When the world seems upside down, I have found my practice to be the one saving grace at a time when little makes sense.
As the world faces its latest crisis with more uncertainty and fear than we have seen in decades, what has become finally clear to everyone is that yes, we are literally all connected. And no matter how hard we try to divide ourselves, the undeniable reality is that we all breathe the same air.
I personally have found this particular time to be an interesting study in human behavior, my own as well as others, and how it relates to yoga and the philosophical ideas I have pondered over the years.
In the collective rush to get toilet paper, Clorox, hand sanitizer, canned soup and bread, I realize we are all grasping, clutching to the security of what we think will sustain us, holding on to what we feel is important to us. As I waited in line at Jewel behind a woman who joked about her uneasiness of having two gallons of Clorox and 2 jumbo packs of toilet paper, I found myself compelled to run back and grab an extra pack of TP.
On my way home, I thought about why I reacted that way. Was I practicing asteya, abundance, enoughness? Was I practicing aparigraha, non-grasping, non-hoarding? Ummm… not really! Good news (besides having an extra pack of TP just in case) is that I found myself in a moment of self-reflection, svadhyaya. I was recognizing that I had fallen off my own course a bit and whisked into the frenzy that surrounded me. Funny how anxiety, not just viruses, is contagious.
For me, the practice of yoga is not just a practice of gaining self-awareness about my body and mind on the mat but recognizing my own thought and reactionary patterns (samskaras) in my daily life. And if I’m really paying attention, with every step and every breath. Clearly, that doesn’t always work. But the first step is having the awareness to recognize it!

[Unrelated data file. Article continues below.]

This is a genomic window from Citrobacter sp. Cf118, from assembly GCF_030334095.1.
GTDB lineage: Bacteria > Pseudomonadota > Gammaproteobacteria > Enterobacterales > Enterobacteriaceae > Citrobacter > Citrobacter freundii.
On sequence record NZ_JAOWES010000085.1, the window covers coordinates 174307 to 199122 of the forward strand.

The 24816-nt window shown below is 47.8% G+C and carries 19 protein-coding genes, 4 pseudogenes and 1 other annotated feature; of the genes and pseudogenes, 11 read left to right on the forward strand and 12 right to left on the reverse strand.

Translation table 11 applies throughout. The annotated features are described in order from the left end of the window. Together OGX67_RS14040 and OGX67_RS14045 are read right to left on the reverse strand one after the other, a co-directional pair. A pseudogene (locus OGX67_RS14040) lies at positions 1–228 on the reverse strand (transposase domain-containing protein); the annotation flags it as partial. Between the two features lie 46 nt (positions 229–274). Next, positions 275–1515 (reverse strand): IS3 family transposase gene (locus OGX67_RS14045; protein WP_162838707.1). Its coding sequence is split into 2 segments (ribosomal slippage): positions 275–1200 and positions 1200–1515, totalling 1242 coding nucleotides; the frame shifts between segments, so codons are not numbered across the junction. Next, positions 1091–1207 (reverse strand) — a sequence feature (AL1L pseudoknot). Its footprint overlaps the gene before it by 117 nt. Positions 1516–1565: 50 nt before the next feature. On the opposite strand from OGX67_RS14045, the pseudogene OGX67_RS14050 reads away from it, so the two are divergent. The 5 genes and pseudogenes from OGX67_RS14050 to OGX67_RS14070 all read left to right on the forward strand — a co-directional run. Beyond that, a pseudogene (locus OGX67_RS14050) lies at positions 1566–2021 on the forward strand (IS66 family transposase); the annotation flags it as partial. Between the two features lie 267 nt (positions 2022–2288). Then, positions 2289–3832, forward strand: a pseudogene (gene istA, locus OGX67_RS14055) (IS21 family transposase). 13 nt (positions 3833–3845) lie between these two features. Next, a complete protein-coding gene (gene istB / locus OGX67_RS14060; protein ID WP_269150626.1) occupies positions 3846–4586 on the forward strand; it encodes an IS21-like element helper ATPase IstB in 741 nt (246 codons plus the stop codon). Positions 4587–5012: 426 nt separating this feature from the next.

As I realize my own impulse to hoard and take cover from the unknown, I’m sharing my experience with you just to provide some perspective. A new way to look at things. Like practicing an inversion, which happens to be good for boosting immunity by the way. By taking a step back, we can a.) Breathe a little; b.) See things more clearly; c.) Reduce our stress and anxiety levels. And since we know high levels of stress can result in reduced immunity and be a catalyst for illness and dis-ease, finding your inner calm and reconnecting with your center is not just a woo-woo, new age approach to health. It’s something you can do to help yourself when there’s little else we can do to control what’s around us.
So in earnest, I will continue my own effort to find sukha (ease) and santosha (contentment) during these confusing times. I encourage you to do the same. Find your internal place of peace within to get through that which we cannot change or predict. Instead of relying on 24-hour news channels or the remaining stock on store shelves for guidance, look inside yourself. Know that you have the answers to help you get through this. And with time and a calm resolve, we all will.